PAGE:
Converging climate beliefs and willingness to pay across progressive and conservative voters: evidence from Australia

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Abstract

Understanding climate change beliefs across the political spectrum is a necessary prior step to assessing the acceptability of climate change policy. Using large national samples, we examine the change in stated Willingness to Pay for two different Australian climate policies (Direct Action and a Carbon Tax) between 2011 and 2016 and also examine stated Willingness to Pay for an Emissions Trading Scheme in 2016. We find evidence of convergence of Willingness to Pay according to voting intention in our 2016 survey. We also found increases in beliefs in human-induced climate change, scientific consensus, whether respondents believed they have personally experienced the effects of climate change and how worried they are about climate change. However, the proportion of respondents having these views remains small for some of these beliefs.

Original languageEnglish
JournalAustralasian Journal of Environmental Management
DOIs
Publication statusE-pub ahead of print - 05 Sep 2019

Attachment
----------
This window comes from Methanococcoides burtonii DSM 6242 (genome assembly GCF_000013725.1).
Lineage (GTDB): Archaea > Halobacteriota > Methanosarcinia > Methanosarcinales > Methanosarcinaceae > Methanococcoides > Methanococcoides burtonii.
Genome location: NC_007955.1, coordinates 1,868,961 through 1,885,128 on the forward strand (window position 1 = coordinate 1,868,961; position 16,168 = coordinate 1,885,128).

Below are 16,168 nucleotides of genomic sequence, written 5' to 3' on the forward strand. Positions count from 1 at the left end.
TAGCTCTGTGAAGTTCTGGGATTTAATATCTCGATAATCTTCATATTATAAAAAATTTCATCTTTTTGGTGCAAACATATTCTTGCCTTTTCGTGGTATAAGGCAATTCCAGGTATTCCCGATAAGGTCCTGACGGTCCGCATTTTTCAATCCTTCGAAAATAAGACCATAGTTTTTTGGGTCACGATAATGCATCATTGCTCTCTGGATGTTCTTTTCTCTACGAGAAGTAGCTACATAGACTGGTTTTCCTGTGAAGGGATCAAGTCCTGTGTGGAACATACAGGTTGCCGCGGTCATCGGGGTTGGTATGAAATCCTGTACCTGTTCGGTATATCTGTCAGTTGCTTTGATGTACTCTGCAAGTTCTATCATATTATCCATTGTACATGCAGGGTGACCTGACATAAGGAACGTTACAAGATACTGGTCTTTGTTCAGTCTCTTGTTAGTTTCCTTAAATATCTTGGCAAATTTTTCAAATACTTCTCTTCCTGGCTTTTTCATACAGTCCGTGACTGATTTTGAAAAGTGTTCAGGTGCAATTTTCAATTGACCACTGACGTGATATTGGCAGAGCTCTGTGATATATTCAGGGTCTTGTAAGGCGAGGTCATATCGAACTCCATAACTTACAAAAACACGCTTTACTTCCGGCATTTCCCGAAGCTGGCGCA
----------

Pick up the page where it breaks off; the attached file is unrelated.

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willingness to pay
climate change
climate
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pollution tax
emissions trading
climate policy
taxes
environmental policy
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Cite this

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title = "Converging climate beliefs and willingness to pay across progressive and conservative voters: evidence from Australia",
abstract = "Understanding climate change beliefs across the political spectrum is a necessary prior step to assessing the acceptability of climate change policy. Using large national samples, we examine the change in stated Willingness to Pay for two different Australian climate policies (Direct Action and a Carbon Tax) between 2011 and 2016 and also examine stated Willingness to Pay for an Emissions Trading Scheme in 2016. We find evidence of convergence of Willingness to Pay according to voting intention in our 2016 survey. We also found increases in beliefs in human-induced climate change, scientific consensus, whether respondents believed they have personally experienced the effects of climate change and how worried they are about climate change. However, the proportion of respondents having these views remains small for some of these beliefs.",
keywords = "Climate policy, inter-temporal, surveys, voters, willingness to pay",
author = "Mark Morrison and Kevin Parton and Roderick Duncan",
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